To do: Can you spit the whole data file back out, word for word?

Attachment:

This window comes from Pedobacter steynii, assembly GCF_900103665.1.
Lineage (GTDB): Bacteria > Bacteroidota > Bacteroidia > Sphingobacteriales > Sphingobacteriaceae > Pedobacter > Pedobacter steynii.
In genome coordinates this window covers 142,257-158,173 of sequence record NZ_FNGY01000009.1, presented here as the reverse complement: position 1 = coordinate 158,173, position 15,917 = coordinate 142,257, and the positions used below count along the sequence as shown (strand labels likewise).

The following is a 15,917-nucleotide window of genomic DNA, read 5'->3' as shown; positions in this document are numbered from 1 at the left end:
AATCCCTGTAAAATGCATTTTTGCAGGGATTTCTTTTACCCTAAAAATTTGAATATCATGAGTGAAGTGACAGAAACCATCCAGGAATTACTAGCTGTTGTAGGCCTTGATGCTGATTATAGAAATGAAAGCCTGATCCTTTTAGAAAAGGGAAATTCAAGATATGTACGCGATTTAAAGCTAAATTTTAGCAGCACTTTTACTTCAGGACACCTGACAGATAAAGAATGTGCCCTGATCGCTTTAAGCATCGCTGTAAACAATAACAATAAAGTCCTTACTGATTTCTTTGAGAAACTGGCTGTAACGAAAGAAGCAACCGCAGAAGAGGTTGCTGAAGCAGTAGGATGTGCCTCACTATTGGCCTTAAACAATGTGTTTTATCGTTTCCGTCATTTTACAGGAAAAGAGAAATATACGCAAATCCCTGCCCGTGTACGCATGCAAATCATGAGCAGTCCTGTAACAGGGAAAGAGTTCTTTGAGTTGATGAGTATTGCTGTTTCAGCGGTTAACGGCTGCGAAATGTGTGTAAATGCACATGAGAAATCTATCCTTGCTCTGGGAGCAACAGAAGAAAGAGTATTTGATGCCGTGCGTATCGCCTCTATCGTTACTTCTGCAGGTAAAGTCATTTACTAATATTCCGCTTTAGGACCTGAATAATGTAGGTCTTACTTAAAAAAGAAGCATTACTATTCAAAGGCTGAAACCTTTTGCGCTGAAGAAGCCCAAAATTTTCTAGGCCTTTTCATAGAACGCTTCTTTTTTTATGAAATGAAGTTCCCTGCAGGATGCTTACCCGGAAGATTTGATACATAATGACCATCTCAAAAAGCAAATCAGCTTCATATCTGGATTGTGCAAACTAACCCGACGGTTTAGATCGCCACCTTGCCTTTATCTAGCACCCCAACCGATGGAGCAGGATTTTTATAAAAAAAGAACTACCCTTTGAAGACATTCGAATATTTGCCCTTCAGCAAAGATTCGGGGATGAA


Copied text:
This window comes from Pedobacter steynii, assembly GCF_900103665.1.
Lineage (GTDB): Bacteria > Bacteroidota > Bacteroidia > Sphingobacteriales > Sphingobacteriaceae > Pedobacter > Pedobacter steynii.
In genome coordinates this window covers 142,257-158,173 of sequence record NZ_FNGY01000009.1, presented here as the reverse complement: position 1 = coordinate 158,173, position 15,917 = coordinate 142,257, and the positions used below count along the sequence as shown (strand labels likewise).

The following is a 15,917-nucleotide window of genomic DNA, read 5'->3' as shown; positions in this document are numbered from 1 at the left end:
AATCCCTGTAAAATGCATTTTTGCAGGGATTTCTTTTACCCTAAAAATTTGAATATCATGAGTGAAGTGACAGAAACCATCCAGGAATTACTAGCTGTTGTAGGCCTTGATGCTGATTATAGAAATGAAAGCCTGATCCTTTTAGAAAAGGGAAATTCAAGATATGTACGCGATTTAAAGCTAAATTTTAGCAGCACTTTTACTTCAGGACACCTGACAGATAAAGAATGTGCCCTGATCGCTTTAAGCATCGCTGTAAACAATAACAATAAAGTCCTTACTGATTTCTTTGAGAAACTGGCTGTAACGAAAGAAGCAACCGCAGAAGAGGTTGCTGAAGCAGTAGGATGTGCCTCACTATTGGCCTTAAACAATGTGTTTTATCGTTTCCGTCATTTTACAGGAAAAGAGAAATATACGCAAATCCCTGCCCGTGTACGCATGCAAATCATGAGCAGTCCTGTAACAGGGAAAGAGTTCTTTGAGTTGATGAGTATTGCTGTTTCAGCGGTTAACGGCTGCGAAATGTGTGTAAATGCACATGAGAAATCTATCCTTGCTCTGGGAGCAACAGAAGAAAGAGTATTTGATGCCGTGCGTATCGCCTCTATCGTTACTTCTGCAGGTAAAGTCATTTACTAATATTCCGCTTTAGGACCTGAATAATGTAGGTCTTACTTAAAAAAGAAGCATTACTATTCAAAGGCTGAAACCTTTTGCGCTGAAGAAGCCCAAAATTTTCTAGGCCTTTTCATAGAACGCTTCTTTTTTTATGAAATGAAGTTCCCTGCAGGATGCTTACCCGGAAGATTTGATACATAATGACCATCTCAAAAAGCAAATCAGCTTCATATCTGGATTGTGCAAACTAACCCGACGGTTTAGATCGCCACCTTGCCTTTATCTAGCACCCCAACCGATGGAGCAGGATTTTTATAAAAAAAGAACTACCCTTTGAAGACATTCGAATATTTGCCCTTCAGCAAAGATTCGGGGATGAA